When American Air Filter was acquired by a larger manufacturer Allis-Chalmers in the early 1980s, my parents moved from Montreal to Louisville, Kentucky. They made a lot of friends there and really enjoyed the community.
In 1989, my father made one final switch to become CFO of a semiconductor testing company CTL located in Florida. I am not sure he was well suited to that industry. After a few years, the founders wanted to move in a different direction and so my father retired. Thirty years later he told me not to tell anyone that he had been let go from his last job. I told him I was sure the statute of limitations had run out on that, that he'd had a good career and he shouldn't worry about it. Good advice for anyone.
After my father's retirement, my parents traveled to Russia, Macedonia and other countries where my father worked with a non-profit organization as an advisor to help local manufacturing companies modernize their operations.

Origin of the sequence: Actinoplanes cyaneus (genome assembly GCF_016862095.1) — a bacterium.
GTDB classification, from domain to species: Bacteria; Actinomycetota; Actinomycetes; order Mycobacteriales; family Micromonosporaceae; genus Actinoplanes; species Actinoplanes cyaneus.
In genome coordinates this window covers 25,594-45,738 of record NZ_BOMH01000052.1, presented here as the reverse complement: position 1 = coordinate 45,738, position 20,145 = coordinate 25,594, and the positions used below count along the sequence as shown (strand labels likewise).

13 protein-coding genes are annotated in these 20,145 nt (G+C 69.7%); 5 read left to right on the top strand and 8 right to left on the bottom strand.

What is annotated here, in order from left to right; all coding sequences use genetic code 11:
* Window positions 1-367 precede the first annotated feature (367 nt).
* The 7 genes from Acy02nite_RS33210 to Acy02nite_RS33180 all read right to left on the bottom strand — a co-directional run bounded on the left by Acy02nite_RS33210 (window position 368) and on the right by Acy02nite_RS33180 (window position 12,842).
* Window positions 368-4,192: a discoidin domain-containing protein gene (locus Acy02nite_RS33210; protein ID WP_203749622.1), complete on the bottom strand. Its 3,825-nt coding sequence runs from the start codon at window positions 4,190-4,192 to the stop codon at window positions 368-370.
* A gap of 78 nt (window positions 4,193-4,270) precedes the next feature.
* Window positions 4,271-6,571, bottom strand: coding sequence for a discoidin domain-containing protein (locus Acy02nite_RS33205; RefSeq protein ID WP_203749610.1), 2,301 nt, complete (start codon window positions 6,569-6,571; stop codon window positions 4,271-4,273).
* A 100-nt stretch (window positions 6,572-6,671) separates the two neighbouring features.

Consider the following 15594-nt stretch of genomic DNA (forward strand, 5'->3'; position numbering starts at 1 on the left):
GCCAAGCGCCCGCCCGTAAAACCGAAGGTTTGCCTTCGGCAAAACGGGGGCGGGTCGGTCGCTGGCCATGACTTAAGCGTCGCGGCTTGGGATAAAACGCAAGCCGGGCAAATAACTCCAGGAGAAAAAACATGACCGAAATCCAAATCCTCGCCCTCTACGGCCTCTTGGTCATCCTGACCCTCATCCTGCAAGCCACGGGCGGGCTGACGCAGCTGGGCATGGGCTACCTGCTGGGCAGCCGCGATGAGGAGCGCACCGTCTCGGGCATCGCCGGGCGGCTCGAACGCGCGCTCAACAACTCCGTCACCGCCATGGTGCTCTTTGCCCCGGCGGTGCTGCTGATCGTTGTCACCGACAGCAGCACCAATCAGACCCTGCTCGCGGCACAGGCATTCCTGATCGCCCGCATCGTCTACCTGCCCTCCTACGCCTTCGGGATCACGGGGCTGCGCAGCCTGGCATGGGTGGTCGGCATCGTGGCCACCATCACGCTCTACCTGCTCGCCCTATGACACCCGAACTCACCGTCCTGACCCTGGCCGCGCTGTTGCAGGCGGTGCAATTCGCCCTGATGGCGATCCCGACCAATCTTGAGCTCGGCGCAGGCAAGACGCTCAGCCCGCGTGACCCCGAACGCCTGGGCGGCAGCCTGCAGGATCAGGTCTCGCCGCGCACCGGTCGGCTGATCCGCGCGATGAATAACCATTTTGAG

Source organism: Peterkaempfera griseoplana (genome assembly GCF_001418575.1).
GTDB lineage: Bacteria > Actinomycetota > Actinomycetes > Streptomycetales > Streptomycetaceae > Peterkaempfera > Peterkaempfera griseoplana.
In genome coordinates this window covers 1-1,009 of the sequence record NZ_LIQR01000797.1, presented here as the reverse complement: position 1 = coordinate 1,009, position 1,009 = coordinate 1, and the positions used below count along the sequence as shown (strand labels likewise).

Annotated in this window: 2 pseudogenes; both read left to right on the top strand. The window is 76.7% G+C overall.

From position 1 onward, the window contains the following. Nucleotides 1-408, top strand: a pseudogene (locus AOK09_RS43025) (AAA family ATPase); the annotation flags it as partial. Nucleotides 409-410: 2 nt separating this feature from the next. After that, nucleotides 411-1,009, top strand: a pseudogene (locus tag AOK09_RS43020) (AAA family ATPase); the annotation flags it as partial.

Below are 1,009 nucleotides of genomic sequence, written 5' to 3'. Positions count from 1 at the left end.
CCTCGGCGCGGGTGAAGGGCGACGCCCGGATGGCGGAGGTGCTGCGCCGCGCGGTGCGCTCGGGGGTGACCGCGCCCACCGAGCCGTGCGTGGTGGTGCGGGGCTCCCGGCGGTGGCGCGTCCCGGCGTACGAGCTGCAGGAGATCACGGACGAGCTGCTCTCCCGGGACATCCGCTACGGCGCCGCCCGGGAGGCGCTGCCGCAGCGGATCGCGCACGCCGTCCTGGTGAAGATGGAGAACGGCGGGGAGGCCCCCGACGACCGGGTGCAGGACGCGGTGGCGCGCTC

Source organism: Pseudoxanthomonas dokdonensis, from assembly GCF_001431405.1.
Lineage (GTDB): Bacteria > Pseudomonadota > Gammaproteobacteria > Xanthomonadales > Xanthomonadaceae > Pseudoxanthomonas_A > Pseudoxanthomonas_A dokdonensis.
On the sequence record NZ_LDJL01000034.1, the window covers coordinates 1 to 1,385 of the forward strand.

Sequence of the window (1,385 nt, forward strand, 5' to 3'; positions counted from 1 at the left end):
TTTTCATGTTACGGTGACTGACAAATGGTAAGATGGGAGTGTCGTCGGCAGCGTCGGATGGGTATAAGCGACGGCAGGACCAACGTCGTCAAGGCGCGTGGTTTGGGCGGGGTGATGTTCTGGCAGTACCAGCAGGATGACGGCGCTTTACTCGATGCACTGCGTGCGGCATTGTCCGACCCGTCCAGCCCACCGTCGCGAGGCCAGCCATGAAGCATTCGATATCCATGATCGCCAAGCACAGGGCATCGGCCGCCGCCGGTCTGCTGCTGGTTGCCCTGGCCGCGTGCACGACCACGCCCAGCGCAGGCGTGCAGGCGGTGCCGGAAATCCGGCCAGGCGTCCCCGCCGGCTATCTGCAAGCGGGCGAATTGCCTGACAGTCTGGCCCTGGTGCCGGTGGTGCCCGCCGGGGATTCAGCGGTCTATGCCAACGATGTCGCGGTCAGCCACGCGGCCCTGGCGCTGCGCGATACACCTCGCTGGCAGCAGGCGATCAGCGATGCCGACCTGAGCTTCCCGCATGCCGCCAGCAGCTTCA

As much as I hate Florida in the summer, I had been planning to visit my father in August. But now, plans have changed. My wife and I are heading there tomorrow. There will be paperwork to be done, arrangements to be made, people to see. There were still a couple of cans of Funky Buddha in his fridge when I visited in March. Maybe I'll get some Four Rivers BBQ. And if I'm lucky, one last trail run and swim at Wekiva Springs State Park to say my final goodbye.
In these situations, you always wish you had one more visit, one goddamned more phone call, please, just one more time... But it would never be enough. He was ready to go and I'm glad that he didn't have to deal with a lengthy illness. He lived a good life, he cared about people and he left a solid legacy through his children and grandchildren. My mom will be glad to see him.
So, if you find yourself with family and friends this holiday weekend, cherish the moment. And if the spirit takes you, raise a glass of Jameson in my father's honor. No doubt, he will do the same for you.
Official obituary at Legacy.com / Orlando Sentinel